I realized I zoomed in and then I was doing a lot of work based off of kind of biology and anatomy and intersexuality. Then I realized that the best way to talk about the physical body is to start using physical objects and physical form. Not that 2D can’t as well — and I’m now returning to 2D a lot more.
I’m kind of working in an intersection of craft. I had a lot of discussions in grad school about what “Sculpture” with a capital “S” would mean. [laughs] And coming from the South, there’s a whole discussion about tradition of craft-making and things like that, too.
SNL: Yeah. The work there is really traditional and very craft-based. I think that’s why I had to leave that area because it was just very traditional, which is great in its own sense but just being in that environment all of the time is really limiting.
ASC: Yeah. I think that what Chicago has allowed me to do is really lean into the idea of trans-disciplinary practice and the intersection of these different media because I think it’s pretty difficult to create work that just is one thing anymore? Especially with the advances in technology and when the dissemination of an image is so quick that not only do you have to think about one person interacting physically with your work but also what it means to then have that turn back into an image. And I think that what you’re speaking to is this kind of tradition of wanting things to be nameable, and wanting things to fit into a certain kind of static identity of what it is. So people will work forever at traditional ceramics or embroidery or weaving or whatever it is — which is incredible — but I definitely feel like that didn’t resonate as much with me. Yeah. So not that I don’t appreciate a good embroidered dog pillow. I can look at those all day. And I want to make one. I’ll fuck with some latch-hook. I’m considering how to incorporate more relics of what I grew up around and things that I think I’m accepting more.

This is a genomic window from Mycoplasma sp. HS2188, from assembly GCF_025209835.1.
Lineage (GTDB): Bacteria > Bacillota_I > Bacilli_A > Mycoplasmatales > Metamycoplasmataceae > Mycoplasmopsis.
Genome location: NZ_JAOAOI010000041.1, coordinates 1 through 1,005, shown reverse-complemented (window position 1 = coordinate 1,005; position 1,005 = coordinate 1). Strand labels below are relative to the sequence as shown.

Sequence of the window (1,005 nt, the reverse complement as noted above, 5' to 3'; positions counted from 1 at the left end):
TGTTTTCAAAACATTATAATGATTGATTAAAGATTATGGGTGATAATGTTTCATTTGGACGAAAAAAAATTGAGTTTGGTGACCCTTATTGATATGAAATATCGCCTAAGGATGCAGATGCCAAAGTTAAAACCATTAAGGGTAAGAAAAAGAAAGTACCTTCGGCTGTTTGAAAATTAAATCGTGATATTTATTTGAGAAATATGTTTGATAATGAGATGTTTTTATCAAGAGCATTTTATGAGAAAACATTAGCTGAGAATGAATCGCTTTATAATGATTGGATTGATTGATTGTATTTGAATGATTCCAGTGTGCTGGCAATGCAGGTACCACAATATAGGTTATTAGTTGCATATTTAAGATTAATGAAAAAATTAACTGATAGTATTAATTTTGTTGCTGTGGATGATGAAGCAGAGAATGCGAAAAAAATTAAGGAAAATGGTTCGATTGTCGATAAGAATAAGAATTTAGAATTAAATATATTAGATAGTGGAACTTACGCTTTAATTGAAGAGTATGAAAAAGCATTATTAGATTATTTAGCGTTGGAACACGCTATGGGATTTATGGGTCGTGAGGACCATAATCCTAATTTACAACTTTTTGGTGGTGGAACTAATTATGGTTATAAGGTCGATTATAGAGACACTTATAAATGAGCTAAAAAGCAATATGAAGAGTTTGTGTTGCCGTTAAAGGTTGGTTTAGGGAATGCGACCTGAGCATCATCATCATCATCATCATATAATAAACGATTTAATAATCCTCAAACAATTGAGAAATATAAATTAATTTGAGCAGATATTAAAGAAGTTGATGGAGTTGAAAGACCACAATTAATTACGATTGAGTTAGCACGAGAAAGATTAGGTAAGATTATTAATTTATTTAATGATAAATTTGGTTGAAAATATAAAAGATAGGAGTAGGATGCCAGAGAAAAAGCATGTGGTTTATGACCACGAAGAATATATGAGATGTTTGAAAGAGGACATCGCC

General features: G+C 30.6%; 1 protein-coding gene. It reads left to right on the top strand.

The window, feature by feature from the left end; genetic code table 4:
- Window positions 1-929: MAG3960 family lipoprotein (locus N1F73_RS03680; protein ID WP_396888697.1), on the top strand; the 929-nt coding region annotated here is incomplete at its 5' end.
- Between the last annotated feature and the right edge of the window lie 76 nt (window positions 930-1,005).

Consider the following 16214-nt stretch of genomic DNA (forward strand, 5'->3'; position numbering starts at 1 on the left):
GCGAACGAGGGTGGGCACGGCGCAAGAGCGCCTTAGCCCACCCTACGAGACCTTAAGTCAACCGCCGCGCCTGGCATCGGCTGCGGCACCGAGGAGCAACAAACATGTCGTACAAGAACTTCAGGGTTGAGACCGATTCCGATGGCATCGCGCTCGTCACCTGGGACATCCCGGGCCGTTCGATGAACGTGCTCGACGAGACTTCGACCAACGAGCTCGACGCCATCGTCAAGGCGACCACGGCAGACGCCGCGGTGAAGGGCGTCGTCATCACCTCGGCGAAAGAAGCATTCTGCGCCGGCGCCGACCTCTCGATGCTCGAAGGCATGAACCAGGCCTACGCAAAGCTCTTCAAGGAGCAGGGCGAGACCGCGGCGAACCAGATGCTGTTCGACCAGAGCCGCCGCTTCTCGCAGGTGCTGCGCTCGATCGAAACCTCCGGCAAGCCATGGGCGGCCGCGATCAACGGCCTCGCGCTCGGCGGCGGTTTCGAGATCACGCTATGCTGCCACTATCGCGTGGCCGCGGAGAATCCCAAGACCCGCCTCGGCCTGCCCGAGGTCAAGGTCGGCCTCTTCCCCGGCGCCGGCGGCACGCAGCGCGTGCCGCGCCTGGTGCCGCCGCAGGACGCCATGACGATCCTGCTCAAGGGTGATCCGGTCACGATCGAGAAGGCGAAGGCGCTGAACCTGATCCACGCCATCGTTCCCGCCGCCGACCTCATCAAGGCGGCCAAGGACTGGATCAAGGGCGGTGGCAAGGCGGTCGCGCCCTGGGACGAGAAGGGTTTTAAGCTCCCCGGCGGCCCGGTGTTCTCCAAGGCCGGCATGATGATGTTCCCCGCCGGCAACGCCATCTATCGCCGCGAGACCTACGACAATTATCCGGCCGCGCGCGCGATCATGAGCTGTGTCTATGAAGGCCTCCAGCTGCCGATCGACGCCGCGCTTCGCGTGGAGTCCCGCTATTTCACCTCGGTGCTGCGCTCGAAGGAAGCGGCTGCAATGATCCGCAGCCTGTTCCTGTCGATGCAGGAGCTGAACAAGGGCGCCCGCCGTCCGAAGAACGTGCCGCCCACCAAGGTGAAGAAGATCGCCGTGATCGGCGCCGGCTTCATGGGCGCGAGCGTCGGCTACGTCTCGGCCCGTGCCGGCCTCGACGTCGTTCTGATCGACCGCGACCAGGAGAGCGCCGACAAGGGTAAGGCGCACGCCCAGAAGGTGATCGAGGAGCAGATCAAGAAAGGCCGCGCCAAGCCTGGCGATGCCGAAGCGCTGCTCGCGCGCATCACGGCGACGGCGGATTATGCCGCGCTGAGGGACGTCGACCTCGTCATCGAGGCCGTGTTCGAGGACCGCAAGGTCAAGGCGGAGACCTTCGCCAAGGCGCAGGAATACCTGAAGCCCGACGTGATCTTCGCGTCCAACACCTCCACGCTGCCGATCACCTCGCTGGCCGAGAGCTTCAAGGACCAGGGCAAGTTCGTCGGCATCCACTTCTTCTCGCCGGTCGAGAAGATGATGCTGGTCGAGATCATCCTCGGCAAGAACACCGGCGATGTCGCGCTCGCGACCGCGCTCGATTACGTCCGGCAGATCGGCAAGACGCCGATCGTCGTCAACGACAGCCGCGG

SNL: What kind of relics?
ASC: I think for a long time I turned my back on or looked down on the fact that I grew up with a lot of stuff. My parents are social workers and part of just being their generation and really, you know, both working in these kind of fields where confidentiality is key, they just kind of still haven’t translated or put everything into the digital realm. So we just constantly had a lot of paperwork. And also, just based on their own histories, just happened to be people who hold onto things. And so it didn’t even occur to me, until well into I started making sculpture, that I’d already been living with these really interesting objects for so long.